Don’t tell your kids to be polite and then have no manners yourself…

Have you ever stopped to look at how you parent? Ever snatched the toy your kids are fighting over in frustration and then told them off a few days later for snatching? Snapped at a cashier in the shop who you frustrated you, but ask your children to never be frustrated? As I was growing up my mother hated when I spilt things, I was accident prone and unaware of my surroundings ‘you better not drop anything and embarrass me today’ I would get scolded before we visited the grandparents. I would see her giving me the ‘look’ to say ‘No’ when I was offered any food or drink at their house. Yet my own Mother when I was just a few years old was so unaware of her surroundings she accidentally spilt hot coffee all down my back while pushing my pushchair. Essentially she wanted me to no longer be clumsy when she herself is clumsy.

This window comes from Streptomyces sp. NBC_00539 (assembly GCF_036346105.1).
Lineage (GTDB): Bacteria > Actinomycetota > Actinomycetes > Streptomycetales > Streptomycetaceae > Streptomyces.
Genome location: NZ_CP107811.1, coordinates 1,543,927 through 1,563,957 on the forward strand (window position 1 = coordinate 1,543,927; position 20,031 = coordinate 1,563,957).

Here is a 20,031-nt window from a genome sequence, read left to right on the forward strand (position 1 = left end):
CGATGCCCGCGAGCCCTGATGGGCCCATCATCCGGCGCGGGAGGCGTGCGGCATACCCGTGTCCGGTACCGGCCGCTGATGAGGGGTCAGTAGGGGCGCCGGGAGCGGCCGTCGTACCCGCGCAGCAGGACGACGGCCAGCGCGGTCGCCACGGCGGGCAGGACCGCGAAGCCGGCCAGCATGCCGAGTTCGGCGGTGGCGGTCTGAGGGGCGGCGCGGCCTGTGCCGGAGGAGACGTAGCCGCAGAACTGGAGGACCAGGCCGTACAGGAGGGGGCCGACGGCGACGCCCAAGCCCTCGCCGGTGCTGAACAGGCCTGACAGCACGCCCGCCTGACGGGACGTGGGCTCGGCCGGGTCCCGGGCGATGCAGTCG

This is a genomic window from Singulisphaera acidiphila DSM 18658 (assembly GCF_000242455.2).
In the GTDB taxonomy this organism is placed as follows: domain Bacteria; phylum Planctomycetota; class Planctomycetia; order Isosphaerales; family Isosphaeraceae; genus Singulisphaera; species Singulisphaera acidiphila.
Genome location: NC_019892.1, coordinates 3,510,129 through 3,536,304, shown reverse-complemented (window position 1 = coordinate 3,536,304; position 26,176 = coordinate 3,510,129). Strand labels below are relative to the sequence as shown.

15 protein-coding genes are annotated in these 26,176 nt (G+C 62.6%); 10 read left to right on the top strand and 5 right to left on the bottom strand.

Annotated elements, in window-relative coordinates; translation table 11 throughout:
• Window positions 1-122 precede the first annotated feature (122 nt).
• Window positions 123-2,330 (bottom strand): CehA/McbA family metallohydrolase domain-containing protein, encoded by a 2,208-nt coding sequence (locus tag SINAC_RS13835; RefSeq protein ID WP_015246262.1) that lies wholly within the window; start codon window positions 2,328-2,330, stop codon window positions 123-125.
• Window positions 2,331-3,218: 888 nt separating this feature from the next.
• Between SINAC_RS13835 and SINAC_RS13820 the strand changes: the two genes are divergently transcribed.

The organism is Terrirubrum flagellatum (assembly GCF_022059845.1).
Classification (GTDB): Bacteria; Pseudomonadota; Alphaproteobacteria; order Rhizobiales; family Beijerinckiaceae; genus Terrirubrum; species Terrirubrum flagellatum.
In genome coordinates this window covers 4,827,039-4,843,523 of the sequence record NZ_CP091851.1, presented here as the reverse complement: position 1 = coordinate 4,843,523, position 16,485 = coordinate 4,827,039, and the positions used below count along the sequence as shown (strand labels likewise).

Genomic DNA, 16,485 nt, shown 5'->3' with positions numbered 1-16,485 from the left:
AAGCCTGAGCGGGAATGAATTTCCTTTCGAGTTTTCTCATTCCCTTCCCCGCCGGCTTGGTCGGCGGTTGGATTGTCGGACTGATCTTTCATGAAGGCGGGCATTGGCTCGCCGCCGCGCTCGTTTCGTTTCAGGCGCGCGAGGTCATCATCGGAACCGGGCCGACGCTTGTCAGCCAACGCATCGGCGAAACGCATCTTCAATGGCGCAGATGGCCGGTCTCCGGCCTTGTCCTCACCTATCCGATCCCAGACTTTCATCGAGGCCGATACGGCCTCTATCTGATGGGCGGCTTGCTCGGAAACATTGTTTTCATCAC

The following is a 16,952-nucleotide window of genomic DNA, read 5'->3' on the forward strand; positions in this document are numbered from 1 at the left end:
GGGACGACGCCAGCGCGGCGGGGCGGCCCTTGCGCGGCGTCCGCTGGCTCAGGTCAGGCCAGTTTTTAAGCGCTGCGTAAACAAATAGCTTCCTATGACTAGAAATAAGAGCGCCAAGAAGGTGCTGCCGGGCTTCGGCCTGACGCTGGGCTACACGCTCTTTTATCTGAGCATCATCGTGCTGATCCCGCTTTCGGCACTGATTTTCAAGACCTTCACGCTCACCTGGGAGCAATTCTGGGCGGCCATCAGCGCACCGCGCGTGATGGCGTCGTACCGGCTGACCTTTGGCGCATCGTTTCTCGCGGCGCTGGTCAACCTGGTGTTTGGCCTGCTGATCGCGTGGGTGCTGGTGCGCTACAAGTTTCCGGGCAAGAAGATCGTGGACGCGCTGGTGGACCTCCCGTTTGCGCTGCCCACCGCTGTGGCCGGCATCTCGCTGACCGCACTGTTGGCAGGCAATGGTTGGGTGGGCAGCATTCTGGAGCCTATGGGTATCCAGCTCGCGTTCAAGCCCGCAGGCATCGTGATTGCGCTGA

I have this theory though that sometimes as parents we don’t want our kids to think we get it wrong, we want to be their example and this amazing role model to them, yet our ego sometimes gets in the way and thinks that this means we have to let them believe we have it all together, that when you get to an adult it all of a sudden makes sense. Now tell me adults when was the last time you actually felt you had all the answers? Or truly felt you had your whole world worked out completely?